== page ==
Key Points

  • In the U.S., the biggest market-cap stocks have outperformed the average stock by a wide margin this year.
  • The outperformance by the biggest U.S. stocks is hiding a change in leadership by the average stock: the average international stock has been outperforming the average U.S. stock.
  • The recent imbalances in the stock market can lead to vulnerability; more to the point rebalancing portfolios may be valuable to help balance exposure to U.S. capitalization-weighted benchmarks relative to international stocks.

Capitalization-weighted and equal-weighted stock market indexes typically don't usually drift too far apart. It’s rare that the performance of the biggest stocks pull the capitalization-weighted benchmark away from the average stock in the index, represented by the equal-weighted benchmark—and when they do diverge, it can mask underlying trend shifts. And so it is worth watching when it happens, as it is now.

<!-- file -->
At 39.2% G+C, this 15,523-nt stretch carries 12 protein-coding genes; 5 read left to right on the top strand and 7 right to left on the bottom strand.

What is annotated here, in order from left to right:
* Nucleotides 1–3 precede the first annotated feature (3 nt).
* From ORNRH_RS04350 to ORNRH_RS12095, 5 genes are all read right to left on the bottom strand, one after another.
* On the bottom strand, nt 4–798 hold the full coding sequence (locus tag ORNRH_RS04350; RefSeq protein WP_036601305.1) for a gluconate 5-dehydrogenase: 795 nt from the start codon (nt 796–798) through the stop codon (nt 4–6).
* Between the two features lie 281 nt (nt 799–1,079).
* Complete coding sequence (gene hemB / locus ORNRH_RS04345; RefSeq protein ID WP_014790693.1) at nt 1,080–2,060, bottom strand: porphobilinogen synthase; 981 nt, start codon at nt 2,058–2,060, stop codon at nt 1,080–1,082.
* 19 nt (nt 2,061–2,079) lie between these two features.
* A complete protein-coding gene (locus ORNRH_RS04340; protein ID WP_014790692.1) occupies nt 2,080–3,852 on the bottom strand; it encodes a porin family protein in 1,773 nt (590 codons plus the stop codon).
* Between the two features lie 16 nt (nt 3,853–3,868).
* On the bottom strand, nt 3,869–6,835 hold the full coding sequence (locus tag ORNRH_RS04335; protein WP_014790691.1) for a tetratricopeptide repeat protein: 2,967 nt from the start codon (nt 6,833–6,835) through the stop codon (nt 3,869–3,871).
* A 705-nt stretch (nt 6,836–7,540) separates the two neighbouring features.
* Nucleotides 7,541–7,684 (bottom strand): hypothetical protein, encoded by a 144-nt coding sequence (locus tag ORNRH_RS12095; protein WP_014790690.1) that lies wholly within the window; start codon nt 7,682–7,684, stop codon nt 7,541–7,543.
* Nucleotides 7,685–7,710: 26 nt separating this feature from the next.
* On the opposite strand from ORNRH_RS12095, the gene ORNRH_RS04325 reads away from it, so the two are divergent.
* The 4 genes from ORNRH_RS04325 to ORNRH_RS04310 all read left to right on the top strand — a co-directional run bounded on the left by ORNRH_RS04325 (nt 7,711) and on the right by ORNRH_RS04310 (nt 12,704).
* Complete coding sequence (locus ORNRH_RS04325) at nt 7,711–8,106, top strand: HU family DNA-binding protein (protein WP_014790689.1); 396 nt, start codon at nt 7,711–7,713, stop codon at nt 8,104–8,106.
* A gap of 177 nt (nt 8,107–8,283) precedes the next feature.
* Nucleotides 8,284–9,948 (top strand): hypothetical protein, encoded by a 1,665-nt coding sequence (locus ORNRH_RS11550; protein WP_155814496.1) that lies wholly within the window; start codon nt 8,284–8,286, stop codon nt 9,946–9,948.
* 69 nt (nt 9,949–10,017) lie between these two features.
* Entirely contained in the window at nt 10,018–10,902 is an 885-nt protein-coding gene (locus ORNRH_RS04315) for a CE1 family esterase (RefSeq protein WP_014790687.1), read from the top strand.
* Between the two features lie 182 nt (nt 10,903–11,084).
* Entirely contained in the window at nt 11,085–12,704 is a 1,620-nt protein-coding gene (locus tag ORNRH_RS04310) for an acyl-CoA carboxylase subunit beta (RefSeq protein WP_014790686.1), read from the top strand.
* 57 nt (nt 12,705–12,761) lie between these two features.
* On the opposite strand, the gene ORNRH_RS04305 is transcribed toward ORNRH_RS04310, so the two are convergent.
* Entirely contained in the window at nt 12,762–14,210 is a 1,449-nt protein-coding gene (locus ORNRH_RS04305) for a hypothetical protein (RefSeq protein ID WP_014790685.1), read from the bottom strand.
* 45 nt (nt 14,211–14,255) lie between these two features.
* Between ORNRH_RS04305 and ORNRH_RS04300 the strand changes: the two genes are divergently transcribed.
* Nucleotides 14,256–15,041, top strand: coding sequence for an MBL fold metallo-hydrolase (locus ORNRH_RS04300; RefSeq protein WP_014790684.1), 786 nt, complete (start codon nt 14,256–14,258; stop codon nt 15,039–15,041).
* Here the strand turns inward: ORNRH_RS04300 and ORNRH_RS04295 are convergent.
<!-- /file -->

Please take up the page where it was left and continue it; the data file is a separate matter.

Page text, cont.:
Inequality in the stock market

In recent years, the performance of the biggest stocks has moved in lockstep with the average stock. That is still the case this year outside the United States. But, in the U.S., the biggest stocks have outperformed the average stock by a wide margin this year, as you can see in the chart below that measures the performance of the cap-weighted index relative to the equal-weighted index for the U.S. and non-U.S. stock markets.

Biggest stocks are outperforming the average stock in the U.S. this year


Source: Charles Schwab, Bloomberg data as of 8/28/2020. Past performance is no guarantee of future results.